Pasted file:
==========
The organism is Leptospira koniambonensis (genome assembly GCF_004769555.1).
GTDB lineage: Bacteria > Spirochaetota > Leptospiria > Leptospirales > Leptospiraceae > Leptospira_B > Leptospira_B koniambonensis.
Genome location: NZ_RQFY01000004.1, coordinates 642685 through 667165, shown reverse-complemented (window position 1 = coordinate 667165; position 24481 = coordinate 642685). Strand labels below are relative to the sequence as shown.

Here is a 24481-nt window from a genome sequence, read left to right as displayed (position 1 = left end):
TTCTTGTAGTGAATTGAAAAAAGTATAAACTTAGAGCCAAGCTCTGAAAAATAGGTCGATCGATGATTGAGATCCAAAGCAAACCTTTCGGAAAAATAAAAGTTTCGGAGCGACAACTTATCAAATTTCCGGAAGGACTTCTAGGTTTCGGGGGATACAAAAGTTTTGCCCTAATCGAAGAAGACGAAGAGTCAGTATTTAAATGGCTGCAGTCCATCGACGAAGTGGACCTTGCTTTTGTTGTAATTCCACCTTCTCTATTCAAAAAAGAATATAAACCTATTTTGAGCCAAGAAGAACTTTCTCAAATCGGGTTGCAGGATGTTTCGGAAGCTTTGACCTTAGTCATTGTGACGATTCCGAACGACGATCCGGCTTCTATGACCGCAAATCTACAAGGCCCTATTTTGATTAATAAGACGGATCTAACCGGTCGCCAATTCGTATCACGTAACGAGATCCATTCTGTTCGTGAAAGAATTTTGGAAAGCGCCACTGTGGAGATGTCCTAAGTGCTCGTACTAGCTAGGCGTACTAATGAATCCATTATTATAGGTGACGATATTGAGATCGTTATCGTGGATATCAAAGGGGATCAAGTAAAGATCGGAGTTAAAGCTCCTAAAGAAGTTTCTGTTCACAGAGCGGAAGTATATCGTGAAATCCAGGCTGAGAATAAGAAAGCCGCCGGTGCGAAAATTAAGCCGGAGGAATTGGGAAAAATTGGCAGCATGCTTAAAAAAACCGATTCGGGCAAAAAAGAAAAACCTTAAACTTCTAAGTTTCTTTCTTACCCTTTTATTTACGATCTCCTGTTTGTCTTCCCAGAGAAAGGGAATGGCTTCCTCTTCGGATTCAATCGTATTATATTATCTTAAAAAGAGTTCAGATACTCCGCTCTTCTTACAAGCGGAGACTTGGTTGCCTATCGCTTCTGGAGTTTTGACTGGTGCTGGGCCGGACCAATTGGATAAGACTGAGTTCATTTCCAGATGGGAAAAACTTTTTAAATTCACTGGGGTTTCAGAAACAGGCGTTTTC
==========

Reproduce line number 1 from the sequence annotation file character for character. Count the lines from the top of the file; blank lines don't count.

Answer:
The organism is Leptospira koniambonensis (genome assembly GCF_004769555.1).